Tuesday, January 17, 2006

From the Vault

Welcome to my latest attempt at having a semi-regular feature here on the Opiate. I have not really discussed it much here, but I have a rather large collection of DVDs. Amongst the movies you would expect, such as everything Kevin Smith has produced and an ever –growing library of Kurosawa, I have some really obscure movies. Movies such as Six String Samurai, Time and Tide, Gen-X Cops, Volcano High (pre-MTV hip-hop remix version), Returner, Avalon, and on and on.

I am not sure how I hear about these movies, and my friend Tami is convinced that tracking them down is my super-power. I attribute it to an odd confluence of impulse buying and the social circles in which I run. Anyways, From the Vault will be my intermittent movie reviews. Some of them will be movies that have received more mainstream attention (such as Layer Cake, which is next up) and some of them will be the weird stuff I find on eBay when feeding my wuxia/jidaigeki/anime movie habit.

So, without further ado, I present the inaugural movie from the vault:

Comic Book Villains
Directed & Written By: James Robinson
Starring: Donal Logue, Cary Elwes, Michael Rapaport, Natasha Lyonne, D.J. Qualls, Danny Masterson

I am not sure where I first heard about this movie. I think it was a post over at the ISB, but I haven’t been able to track the post down. Once I read the title, and found out that James Robinson had written the Starman comics during the ‘90s, a run which has been mentioned as some critics as being one of the bright spots of the decade as far as the comics world is concerned, I decided I had to have this movie and check it out. I did not expect much, and once I found the movie on eBay for about $6.00 (shipping included) my meager expectations for the movie went even lower.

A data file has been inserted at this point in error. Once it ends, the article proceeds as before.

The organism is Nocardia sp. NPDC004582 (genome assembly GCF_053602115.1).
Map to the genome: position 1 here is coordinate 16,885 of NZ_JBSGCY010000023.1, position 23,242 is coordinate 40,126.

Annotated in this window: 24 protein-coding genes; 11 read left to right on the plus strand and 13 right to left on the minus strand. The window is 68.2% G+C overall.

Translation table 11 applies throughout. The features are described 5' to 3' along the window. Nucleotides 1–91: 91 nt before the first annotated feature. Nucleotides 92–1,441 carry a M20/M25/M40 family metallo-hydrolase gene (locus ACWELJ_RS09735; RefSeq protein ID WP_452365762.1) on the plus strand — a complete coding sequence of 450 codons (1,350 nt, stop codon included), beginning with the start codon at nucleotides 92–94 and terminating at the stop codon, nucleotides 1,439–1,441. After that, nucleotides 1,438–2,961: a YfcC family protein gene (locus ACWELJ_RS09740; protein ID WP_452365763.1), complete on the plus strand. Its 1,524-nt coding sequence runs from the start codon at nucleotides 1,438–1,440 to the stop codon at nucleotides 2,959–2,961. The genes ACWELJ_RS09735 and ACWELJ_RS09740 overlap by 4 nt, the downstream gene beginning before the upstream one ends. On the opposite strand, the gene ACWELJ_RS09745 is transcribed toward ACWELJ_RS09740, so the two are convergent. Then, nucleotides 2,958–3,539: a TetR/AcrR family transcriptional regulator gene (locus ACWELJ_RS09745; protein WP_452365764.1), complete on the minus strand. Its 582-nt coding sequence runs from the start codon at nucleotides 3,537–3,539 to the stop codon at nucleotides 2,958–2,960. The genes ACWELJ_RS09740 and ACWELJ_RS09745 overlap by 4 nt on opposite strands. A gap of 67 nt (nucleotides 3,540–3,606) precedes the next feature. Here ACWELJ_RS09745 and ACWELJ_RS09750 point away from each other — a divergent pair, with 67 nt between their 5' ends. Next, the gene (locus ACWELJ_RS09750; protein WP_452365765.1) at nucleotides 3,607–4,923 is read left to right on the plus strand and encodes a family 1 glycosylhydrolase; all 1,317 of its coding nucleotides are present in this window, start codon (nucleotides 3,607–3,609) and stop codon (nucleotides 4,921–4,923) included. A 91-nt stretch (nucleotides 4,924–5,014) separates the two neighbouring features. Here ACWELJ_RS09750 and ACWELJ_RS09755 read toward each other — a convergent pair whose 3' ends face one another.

I was pleasantly surprised. While I am glad I did not waste the money on seeing this movie in the theater, it is not something I am embarrassed to cop to owning. Archie, played by D.J. Qualls (who bugs me to no end), relates the story of what happens in his sleepy, generic mid-America town when Conan, portrayed by a creepy, fuzzy Danny Masterson, brings news of the death of a local comic collector to the proprietors of the two local comic book stores. The quickly confirmed rumor is that this collector had been collecting his entire life and that the collection contained some of the rarest comics. Raymond McGillicudy, played by Donal Logue, proprietor of the seedy, geek-friendly comic book store in town, wants the collection primarily for the notoriety it would bring him in the comics world as he is able to bring all of these ultra-rare issues to the collector’s market. Norman and Judy Link, played by Michael Rapaport and Natasha Lyonne (who I find strangely attractive), own the well-lit, mall-esque comic store in town. Of course they want the collection for the money it would bring in. The problem? The collector’s mother does not want to sell the collection.

With this set up, the movie had the potential to be a comic geek’s Holy Grail of cinema, however it quickly degenerates into a formulaic heist movie. I was expecting something akin to Mallrats and ended up getting a bastard brother of Blood Simple. This is not to say that I did not like the movie. It was well acted, with Cary Elwes taking a particularly creepy turn as an ex-con who is brought in by a maniacally desperate Donal Logue, and the voice-over from Archie almost works as a noir-esque element, but the story was just flat. I never really cared about the characters, although Natasha Lyonne yelling for Michael Rapaport to fuck her made me tingly for some reason, and the plot twists were predictable.

Overall this was an enjoyable waste of 92 minutes, but for anyone looking for the second coming of the geek-god Kevin Smith should look elsewhere. And a warning, there is a scene where Donal Logue is ranting while in his boxers. There is a disturbing lump, as seen below:

Dammit Donal! (I would like to take this chance to apologize to anyone who had to put up with me when I thought boxer shorts were lounge wear. As we all know Donal is Canadian and suffers from what we kindly refer to as the Canadian curse, so when I went through this phase it must have looked like I was smuggling koalas. God am I sorry for putting some of you through that.)

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